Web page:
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Emerald Ash Borer FAQ
Frequently Asked Questions about Emerald Ash Borer (EAB)


What are the symptoms of EAB?

The most common signs of an EAB-infested ash tree are: Blonding of ash bark.jpg
  1. High level of woodpecker feeding activity (bark flecking or "blonding")
  2. Thinning canopy and dieback
  3. Bark cracks and splitting

You are NOT likely to see an adult EAB (beetle). However, you may see an EAB larva if you look beneath the bark of an infested ash tree.


How does EAB kill ash trees?

EAB beetles are more attracted to stressed ash trees than healthy ash trees, most likely because the stressed ash tree has less chemical defenses against insect predators. Once a suitable ash tree is located, the female EAB beetle lays its eggs on the bark surface. As the larva hatch from the eggs, they crawl beneath the outer bark and begin feeding on the inner bark. The inner bark (phloem and cambium) transports water and nutrients throughout the tree. Eventually, as the EAB infestation grows, the larva eat so much of the inner bark that the tree essentially dies from a lack of food and waterEAB typically kills ash trees within 2 to 5 years.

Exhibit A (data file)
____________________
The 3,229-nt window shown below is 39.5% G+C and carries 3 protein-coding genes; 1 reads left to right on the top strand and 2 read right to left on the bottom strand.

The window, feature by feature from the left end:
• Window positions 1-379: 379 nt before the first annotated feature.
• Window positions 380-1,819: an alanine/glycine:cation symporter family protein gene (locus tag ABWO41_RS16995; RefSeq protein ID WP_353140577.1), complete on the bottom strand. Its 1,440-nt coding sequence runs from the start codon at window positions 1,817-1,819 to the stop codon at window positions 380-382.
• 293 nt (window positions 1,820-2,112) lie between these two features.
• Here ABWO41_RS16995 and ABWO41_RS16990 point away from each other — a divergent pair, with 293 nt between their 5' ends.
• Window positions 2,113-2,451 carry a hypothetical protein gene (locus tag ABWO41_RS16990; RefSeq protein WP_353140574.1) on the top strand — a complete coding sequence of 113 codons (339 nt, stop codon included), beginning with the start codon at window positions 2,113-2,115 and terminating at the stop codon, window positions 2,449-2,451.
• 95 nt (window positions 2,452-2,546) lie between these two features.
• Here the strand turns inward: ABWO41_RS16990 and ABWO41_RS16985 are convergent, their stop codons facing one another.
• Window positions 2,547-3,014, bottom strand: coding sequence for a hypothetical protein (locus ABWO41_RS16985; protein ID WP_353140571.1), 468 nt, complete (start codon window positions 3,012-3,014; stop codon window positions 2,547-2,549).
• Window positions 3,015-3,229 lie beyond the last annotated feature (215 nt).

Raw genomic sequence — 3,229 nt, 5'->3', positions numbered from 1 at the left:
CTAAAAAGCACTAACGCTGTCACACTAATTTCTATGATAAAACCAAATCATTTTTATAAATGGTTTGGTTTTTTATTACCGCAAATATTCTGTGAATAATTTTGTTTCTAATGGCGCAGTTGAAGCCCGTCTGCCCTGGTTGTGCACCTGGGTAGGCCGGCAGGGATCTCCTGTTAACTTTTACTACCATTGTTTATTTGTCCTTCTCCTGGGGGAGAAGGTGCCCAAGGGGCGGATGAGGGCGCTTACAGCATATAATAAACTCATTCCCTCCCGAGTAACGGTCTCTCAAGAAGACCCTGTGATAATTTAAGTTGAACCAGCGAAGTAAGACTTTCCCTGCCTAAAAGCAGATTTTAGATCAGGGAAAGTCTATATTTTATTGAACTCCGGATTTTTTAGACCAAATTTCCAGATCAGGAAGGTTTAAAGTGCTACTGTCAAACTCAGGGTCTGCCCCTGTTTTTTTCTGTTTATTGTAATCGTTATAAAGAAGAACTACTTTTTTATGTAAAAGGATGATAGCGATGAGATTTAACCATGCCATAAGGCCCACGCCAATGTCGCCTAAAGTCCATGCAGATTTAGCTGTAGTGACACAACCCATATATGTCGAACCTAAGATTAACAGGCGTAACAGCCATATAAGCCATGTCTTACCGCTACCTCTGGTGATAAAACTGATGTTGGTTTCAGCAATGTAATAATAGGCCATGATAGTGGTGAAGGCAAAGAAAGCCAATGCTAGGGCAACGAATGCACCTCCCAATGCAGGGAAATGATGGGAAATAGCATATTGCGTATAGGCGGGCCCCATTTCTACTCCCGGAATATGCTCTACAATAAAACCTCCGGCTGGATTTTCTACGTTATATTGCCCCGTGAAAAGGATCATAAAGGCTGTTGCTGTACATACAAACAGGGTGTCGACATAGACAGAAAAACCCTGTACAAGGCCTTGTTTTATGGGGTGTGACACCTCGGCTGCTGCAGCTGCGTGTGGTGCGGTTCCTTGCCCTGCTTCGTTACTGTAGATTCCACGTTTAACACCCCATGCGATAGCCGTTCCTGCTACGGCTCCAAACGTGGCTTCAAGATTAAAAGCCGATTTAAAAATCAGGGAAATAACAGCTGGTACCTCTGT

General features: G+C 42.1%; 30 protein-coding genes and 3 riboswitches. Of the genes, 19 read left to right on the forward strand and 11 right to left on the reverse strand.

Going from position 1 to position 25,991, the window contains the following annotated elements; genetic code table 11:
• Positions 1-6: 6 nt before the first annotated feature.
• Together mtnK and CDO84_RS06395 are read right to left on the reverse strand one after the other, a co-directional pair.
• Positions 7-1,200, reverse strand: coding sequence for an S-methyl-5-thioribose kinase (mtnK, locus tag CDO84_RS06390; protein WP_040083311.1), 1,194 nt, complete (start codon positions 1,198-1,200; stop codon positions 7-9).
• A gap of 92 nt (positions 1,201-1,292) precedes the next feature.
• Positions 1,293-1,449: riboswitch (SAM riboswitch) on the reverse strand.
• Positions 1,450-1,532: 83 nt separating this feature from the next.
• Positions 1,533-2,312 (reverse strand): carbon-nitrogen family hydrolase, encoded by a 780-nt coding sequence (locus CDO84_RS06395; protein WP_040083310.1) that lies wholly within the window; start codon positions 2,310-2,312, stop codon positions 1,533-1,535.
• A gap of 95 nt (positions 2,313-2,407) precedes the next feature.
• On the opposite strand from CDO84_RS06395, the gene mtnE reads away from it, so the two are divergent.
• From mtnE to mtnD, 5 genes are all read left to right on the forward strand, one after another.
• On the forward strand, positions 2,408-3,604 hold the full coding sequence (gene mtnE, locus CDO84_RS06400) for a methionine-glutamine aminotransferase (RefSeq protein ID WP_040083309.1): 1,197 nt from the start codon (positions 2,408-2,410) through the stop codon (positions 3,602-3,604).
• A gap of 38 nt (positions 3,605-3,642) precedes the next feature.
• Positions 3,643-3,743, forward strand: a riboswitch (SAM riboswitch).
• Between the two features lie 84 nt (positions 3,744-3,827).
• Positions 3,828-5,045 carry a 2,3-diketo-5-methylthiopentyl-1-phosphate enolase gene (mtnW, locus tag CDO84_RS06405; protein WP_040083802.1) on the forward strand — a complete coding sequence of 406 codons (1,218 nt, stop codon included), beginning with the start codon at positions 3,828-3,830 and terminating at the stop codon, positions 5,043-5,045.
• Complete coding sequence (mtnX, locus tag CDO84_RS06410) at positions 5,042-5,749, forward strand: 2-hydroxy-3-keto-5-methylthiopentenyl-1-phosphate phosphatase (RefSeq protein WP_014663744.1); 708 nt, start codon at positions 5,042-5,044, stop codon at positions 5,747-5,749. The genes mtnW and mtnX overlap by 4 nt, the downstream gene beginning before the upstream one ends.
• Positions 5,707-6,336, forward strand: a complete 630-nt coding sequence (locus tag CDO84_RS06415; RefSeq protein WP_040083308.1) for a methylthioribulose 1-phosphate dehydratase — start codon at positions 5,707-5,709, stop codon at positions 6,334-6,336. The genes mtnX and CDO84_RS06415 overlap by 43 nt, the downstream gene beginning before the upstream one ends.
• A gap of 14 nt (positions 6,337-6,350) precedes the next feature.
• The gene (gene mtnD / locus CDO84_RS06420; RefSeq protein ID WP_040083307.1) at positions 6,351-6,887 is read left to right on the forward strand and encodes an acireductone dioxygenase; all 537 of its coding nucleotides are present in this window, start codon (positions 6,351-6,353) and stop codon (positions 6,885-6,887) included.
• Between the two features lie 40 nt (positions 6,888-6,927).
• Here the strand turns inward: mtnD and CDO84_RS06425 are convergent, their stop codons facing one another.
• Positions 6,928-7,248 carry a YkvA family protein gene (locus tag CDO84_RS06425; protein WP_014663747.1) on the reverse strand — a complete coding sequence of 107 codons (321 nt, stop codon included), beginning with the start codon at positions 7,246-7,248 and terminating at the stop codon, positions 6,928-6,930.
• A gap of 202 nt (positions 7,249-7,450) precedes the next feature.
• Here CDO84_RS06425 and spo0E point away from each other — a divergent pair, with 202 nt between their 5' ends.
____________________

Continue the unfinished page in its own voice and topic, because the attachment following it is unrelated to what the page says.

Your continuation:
If an ash tree has EAB, can it be saved?
Evidence of emerald ash borers
An EAB-infested ash tree may be saved if the infestation is caught early (within the first couple of years of infestation). However, once an infested ash tree has lost about 30% or more of its leaf canopy, it is unlikely to recover even with treatment. Depending on the size and health of an ash tree, it may take anywhere between 2 to 5 years for a tree to die from an EAB infestation. 


What kinds of ash trees are killed by EAB?